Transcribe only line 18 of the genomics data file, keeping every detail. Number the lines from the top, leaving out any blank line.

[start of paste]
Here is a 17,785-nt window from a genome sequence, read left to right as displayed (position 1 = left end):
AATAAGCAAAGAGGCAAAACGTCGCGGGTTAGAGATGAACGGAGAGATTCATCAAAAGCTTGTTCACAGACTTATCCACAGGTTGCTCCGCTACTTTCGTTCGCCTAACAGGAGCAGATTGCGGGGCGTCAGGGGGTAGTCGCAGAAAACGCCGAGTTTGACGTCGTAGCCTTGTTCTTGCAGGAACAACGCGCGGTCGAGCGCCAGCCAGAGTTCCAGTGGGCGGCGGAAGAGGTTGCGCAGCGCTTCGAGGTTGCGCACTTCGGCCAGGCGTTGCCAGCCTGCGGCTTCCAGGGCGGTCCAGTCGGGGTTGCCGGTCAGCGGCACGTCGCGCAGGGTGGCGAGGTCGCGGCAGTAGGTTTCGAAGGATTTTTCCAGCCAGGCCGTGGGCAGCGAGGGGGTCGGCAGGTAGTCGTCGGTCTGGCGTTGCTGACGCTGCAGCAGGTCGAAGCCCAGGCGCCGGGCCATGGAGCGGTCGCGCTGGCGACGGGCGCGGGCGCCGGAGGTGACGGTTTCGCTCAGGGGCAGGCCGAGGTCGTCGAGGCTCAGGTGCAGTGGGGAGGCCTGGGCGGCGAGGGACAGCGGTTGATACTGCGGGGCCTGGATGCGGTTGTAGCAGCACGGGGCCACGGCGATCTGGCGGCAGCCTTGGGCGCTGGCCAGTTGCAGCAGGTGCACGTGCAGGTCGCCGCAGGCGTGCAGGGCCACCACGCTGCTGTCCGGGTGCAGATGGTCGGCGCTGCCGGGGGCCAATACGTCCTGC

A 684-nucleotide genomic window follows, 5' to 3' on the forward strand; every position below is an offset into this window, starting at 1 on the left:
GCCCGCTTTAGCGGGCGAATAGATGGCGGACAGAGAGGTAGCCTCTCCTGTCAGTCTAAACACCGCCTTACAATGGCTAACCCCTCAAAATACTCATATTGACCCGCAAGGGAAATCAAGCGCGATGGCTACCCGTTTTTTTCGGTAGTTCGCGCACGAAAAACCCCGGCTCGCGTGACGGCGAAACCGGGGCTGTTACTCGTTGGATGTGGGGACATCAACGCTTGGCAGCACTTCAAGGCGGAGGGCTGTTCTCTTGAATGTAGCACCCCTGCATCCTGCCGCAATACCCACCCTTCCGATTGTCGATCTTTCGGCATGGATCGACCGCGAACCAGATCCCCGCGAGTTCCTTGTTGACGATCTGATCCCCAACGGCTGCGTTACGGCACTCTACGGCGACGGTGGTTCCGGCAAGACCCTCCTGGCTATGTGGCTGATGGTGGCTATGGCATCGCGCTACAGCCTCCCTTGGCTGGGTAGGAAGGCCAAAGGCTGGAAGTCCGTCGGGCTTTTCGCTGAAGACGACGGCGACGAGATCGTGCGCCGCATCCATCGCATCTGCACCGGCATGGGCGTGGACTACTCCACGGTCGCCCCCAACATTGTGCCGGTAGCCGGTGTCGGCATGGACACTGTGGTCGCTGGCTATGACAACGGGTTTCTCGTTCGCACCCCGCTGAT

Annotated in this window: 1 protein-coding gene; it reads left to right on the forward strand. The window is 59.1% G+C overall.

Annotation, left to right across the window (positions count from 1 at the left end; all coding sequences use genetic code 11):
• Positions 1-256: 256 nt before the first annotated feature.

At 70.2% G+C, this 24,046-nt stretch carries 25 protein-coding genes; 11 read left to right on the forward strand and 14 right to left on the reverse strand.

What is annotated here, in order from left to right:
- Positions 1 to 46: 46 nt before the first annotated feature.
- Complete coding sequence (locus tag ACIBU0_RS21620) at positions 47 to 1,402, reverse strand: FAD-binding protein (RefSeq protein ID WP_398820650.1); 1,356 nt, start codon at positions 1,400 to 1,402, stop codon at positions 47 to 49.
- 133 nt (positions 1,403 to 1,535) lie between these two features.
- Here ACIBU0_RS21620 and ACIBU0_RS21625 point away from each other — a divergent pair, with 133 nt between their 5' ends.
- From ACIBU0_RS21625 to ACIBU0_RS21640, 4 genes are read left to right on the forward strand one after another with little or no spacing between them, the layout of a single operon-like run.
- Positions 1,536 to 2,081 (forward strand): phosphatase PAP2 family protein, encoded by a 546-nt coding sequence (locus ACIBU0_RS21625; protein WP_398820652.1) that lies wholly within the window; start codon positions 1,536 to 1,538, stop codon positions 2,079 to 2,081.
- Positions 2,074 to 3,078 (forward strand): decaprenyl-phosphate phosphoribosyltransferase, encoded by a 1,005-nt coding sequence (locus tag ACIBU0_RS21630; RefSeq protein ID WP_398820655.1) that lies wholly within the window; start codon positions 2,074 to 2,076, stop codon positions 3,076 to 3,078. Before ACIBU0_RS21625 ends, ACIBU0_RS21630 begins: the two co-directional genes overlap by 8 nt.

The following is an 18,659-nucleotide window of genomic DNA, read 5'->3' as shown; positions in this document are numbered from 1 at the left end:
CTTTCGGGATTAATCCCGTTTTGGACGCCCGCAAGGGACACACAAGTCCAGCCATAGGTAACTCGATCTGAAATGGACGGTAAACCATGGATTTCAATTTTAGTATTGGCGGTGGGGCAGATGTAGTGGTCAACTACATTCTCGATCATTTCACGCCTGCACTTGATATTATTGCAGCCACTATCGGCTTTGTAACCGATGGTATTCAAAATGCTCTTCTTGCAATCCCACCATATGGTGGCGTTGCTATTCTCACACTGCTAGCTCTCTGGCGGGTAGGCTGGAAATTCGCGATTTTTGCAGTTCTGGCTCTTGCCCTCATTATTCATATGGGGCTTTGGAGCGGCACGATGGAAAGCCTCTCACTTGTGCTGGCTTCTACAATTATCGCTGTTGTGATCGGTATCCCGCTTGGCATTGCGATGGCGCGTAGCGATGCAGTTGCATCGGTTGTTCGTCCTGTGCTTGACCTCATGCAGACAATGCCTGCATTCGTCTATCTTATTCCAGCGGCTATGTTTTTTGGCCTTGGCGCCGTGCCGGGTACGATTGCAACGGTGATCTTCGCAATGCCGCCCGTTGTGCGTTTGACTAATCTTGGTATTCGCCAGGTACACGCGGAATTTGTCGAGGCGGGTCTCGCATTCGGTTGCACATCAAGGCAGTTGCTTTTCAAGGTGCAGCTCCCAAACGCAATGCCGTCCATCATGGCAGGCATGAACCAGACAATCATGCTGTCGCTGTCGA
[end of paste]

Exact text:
CTTTCGGGATTAATCCCGTTTTGGACGCCCGCAAGGGACACACAAGTCCAGCCATAGGTAACTCGATCTGAAATGGACGGTAAACCATGGATTTCAATTTTAGTATTGGCGGTGGGGCAGATGTAGTGGTCAACTACATTCTCGATCATTTCACGCCTGCACTTGATATTATTGCAGCCACTATCGGCTTTGTAACCGATGGTATTCAAAATGCTCTTCTTGCAATCCCACCATATGGTGGCGTTGCTATTCTCACACTGCTAGCTCTCTGGCGGGTAGGCTGGAAATTCGCGATTTTTGCAGTTCTGGCTCTTGCCCTCATTATTCATATGGGGCTTTGGAGCGGCACGATGGAAAGCCTCTCACTTGTGCTGGCTTCTACAATTATCGCTGTTGTGATCGGTATCCCGCTTGGCATTGCGATGGCGCGTAGCGATGCAGTTGCATCGGTTGTTCGTCCTGTGCTTGACCTCATGCAGACAATGCCTGCATTCGTCTATCTTATTCCAGCGGCTATGTTTTTTGGCCTTGGCGCCGTGCCGGGTACGATTGCAACGGTGATCTTCGCAATGCCGCCCGTTGTGCGTTTGACTAATCTTGGTATTCGCCAGGTACACGCGGAATTTGTCGAGGCGGGTCTCGCATTCGGTTGCACATCAAGGCAGTTGCTTTTCAAGGTGCAGCTCCCAAACGCAATGCCGTCCATCATGGCAGGCATGAACCAGACAATCATGCTGTCGCTGTCGA